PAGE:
The following is my review of the new film Cuban Fury for ScreenPicks.com
In a world where British white preteens take up salsa dancing as a hobby, we meet Bruce Garrett. Bruce is obese and, for lack of a better word, kind of a loser. He rides a folding bike to his office job, and spends his nights consuming calories in front of the TV. But he manages to turn (at least some of) that around when he meets Julia.
The film focuses on Bruce relearning the Cuban steps of his childhood, after a humiliating incident caused him to turn away from the world of competitive dance. All with the goal of impressing Julia, our protagonist stubbornly confronts his old coach, convincing him to help him regain the moves and confidence he once had on the dance floor, with the help of his sister and a new friend he meets in class.
Portrayed by Nick Frost of Simon Pegg’s Cornetto Trilogy films, Bruce is a character we’ve all seen: He’s stuck in a rut, doesn’t stick up for himself, and had a traumatic experience as a child. We identify with him, because we’ve all been the underdog at one point in our lives. So of course, we want him to get the girl, no matter how unattainable it may seem.
Julia (Rashida Jones, Parks and Recreation) enters Bruce’s life as his boss. I wish I could tell you what any of them do at this company, but all I took away from the office scenes is that Bruce does some kind of designing, and gives presentations with his obnoxious coworker, Drew (Chris O’Dowd, Bridesmaids). We’ve also all likely known a Drew – a bully whose only thoughts are about when he’s getting laid next. Drew has his sights set on Julia as well, if only so that he can shag her and rub it in Bruce’s face.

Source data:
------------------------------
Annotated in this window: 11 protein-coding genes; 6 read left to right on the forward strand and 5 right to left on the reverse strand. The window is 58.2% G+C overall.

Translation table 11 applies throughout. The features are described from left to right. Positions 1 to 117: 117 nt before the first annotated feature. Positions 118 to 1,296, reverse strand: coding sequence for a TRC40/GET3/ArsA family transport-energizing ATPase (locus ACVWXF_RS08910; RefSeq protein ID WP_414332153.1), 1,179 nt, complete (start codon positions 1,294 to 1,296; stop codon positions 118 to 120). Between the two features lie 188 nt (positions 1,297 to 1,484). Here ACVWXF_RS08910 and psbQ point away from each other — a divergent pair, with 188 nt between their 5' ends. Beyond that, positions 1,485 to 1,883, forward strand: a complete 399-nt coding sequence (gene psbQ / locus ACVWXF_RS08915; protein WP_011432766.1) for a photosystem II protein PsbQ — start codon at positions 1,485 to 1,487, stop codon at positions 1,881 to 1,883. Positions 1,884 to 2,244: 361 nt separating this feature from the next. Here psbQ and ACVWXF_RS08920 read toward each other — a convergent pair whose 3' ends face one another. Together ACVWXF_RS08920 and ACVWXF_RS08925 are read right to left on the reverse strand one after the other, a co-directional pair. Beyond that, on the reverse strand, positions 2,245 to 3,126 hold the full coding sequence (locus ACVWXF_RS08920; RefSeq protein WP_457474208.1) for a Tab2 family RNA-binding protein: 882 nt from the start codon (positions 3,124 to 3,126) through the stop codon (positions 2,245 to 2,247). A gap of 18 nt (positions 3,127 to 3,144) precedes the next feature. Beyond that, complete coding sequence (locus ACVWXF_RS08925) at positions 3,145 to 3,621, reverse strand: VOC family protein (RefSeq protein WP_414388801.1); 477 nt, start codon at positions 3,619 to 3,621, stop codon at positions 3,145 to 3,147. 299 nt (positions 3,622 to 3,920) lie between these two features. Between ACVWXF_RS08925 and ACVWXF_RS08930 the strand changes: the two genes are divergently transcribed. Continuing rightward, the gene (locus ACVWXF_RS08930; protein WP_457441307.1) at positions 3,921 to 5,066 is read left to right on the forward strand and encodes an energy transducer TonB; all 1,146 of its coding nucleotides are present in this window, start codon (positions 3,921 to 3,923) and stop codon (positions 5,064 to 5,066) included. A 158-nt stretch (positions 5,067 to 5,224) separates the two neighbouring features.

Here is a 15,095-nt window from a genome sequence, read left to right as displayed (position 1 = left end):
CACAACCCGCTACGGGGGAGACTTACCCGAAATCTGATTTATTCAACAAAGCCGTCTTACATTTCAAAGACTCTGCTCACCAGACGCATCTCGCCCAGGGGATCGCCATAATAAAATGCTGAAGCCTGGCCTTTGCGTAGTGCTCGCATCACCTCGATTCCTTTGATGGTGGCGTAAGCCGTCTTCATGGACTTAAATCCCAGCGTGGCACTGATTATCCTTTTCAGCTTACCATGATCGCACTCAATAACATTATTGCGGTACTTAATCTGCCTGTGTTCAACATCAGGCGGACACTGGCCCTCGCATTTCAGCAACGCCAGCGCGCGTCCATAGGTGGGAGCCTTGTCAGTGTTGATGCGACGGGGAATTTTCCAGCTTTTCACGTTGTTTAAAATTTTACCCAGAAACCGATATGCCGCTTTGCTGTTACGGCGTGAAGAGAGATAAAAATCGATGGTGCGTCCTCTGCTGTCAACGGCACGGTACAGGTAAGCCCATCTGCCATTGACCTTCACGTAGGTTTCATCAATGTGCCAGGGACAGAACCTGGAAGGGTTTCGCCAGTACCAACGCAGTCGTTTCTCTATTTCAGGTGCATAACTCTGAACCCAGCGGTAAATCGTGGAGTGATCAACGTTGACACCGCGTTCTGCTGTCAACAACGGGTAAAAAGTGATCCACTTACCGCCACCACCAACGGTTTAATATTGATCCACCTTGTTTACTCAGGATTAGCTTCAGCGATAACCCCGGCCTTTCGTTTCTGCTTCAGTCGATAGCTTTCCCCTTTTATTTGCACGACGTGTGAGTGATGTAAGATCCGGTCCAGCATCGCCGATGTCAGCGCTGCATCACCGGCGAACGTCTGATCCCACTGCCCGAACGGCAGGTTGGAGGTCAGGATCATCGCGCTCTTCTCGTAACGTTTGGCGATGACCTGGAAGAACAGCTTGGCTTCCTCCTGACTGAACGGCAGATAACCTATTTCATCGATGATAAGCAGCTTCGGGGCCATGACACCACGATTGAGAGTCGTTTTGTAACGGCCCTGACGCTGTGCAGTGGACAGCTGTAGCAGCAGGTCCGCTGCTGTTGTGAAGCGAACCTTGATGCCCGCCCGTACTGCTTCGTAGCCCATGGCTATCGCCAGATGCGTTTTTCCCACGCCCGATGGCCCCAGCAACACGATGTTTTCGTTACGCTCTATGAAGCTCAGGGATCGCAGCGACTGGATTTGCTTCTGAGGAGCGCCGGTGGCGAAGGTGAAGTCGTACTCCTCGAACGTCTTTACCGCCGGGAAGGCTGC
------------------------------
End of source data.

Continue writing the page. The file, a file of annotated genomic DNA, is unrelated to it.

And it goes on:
As the foul comic relief, O’Dowd hits the mark about 25 percent of the time – the rest he’s either very off color, or just plain stupid. Save for an excellent scene where Bruce and Drew engage in a West Side Story style dance-off for the girl, I was only mildly entertained, but mostly just annoyed at his character. However, O’ Dowd is a funny guy in general, so I’m chalking it up to my inability to see him as a scumbag. On the other hand, Bejan (Kayvan Novak, Channel 4’s Fonejacker) – Bruce’s Middle Eastern pal with a lot of sass and a proclivity for stale Fanta – was on point in every scene.
My real hope going into this movie was that I’d get to see some fun dancing and laugh at a lot of my favorite dry, British humor. Unfortunately, I was really only satisfied with the former. I’ll watch almost any movie that features dancing, and in that department I wasn’t disappointed once, from Step Up-like club scenes to the final salsa competition. And the supporting cast, which includes Peep Show’s Olivia Colman as Bruce’s sister Sam and Ian McShane (HBO’s Deadwood) as dance coach Ron, is lively, and delivers some of the humor I desired.
So could this comedy be called a love story? To be frank, I’d prefer to say it was the tale of a man’s love for dance. I’d even call it a love story between Bruce and his coach before I say that Bruce and Julia are meant to be. Because when all is said and done, Frost and Jones have zero chemistry. I rooted for Bruce in goal, because Frost portrays a slightly pathetic, but ultimately endearing character. But not once was I convinced that he should waste his time pining over a woman who had very little substance to her. I would, however, tune in for a sequel that pits Bruce and Bejan against each other in a competition.